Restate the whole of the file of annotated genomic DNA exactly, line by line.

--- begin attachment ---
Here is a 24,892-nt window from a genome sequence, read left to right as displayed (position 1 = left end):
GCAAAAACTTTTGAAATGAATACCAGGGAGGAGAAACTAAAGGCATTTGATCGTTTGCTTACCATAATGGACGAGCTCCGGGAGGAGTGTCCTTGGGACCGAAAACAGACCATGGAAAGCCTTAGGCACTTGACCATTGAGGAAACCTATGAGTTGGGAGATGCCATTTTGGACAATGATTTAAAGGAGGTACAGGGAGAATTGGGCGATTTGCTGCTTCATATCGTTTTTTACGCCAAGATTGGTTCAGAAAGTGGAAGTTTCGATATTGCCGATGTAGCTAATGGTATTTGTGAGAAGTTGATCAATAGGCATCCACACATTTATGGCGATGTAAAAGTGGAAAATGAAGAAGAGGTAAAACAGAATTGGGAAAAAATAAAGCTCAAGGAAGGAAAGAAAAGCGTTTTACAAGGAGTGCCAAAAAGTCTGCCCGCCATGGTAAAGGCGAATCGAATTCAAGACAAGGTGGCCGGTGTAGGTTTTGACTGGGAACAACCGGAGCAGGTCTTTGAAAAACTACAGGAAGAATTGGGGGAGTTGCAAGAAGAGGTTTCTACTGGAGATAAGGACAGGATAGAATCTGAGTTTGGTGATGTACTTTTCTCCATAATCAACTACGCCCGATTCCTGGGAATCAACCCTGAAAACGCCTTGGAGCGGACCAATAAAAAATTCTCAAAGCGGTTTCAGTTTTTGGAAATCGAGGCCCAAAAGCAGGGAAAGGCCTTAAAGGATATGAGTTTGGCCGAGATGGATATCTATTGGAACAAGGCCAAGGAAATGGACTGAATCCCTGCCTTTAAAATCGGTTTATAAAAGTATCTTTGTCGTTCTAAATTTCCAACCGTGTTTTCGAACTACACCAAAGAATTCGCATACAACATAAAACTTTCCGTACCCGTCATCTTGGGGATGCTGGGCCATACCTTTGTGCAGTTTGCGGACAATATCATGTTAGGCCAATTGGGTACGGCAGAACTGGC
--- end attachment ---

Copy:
Here is a 24,892-nt window from a genome sequence, read left to right as displayed (position 1 = left end):
GCAAAAACTTTTGAAATGAATACCAGGGAGGAGAAACTAAAGGCATTTGATCGTTTGCTTACCATAATGGACGAGCTCCGGGAGGAGTGTCCTTGGGACCGAAAACAGACCATGGAAAGCCTTAGGCACTTGACCATTGAGGAAACCTATGAGTTGGGAGATGCCATTTTGGACAATGATTTAAAGGAGGTACAGGGAGAATTGGGCGATTTGCTGCTTCATATCGTTTTTTACGCCAAGATTGGTTCAGAAAGTGGAAGTTTCGATATTGCCGATGTAGCTAATGGTATTTGTGAGAAGTTGATCAATAGGCATCCACACATTTATGGCGATGTAAAAGTGGAAAATGAAGAAGAGGTAAAACAGAATTGGGAAAAAATAAAGCTCAAGGAAGGAAAGAAAAGCGTTTTACAAGGAGTGCCAAAAAGTCTGCCCGCCATGGTAAAGGCGAATCGAATTCAAGACAAGGTGGCCGGTGTAGGTTTTGACTGGGAACAACCGGAGCAGGTCTTTGAAAAACTACAGGAAGAATTGGGGGAGTTGCAAGAAGAGGTTTCTACTGGAGATAAGGACAGGATAGAATCTGAGTTTGGTGATGTACTTTTCTCCATAATCAACTACGCCCGATTCCTGGGAATCAACCCTGAAAACGCCTTGGAGCGGACCAATAAAAAATTCTCAAAGCGGTTTCAGTTTTTGGAAATCGAGGCCCAAAAGCAGGGAAAGGCCTTAAAGGATATGAGTTTGGCCGAGATGGATATCTATTGGAACAAGGCCAAGGAAATGGACTGAATCCCTGCCTTTAAAATCGGTTTATAAAAGTATCTTTGTCGTTCTAAATTTCCAACCGTGTTTTCGAACTACACCAAAGAATTCGCATACAACATAAAACTTTCCGTACCCGTCATCTTGGGGATGCTGGGCCATACCTTTGTGCAGTTTGCGGACAATATCATGTTAGGCCAATTGGGTACGGCAGAACTGGC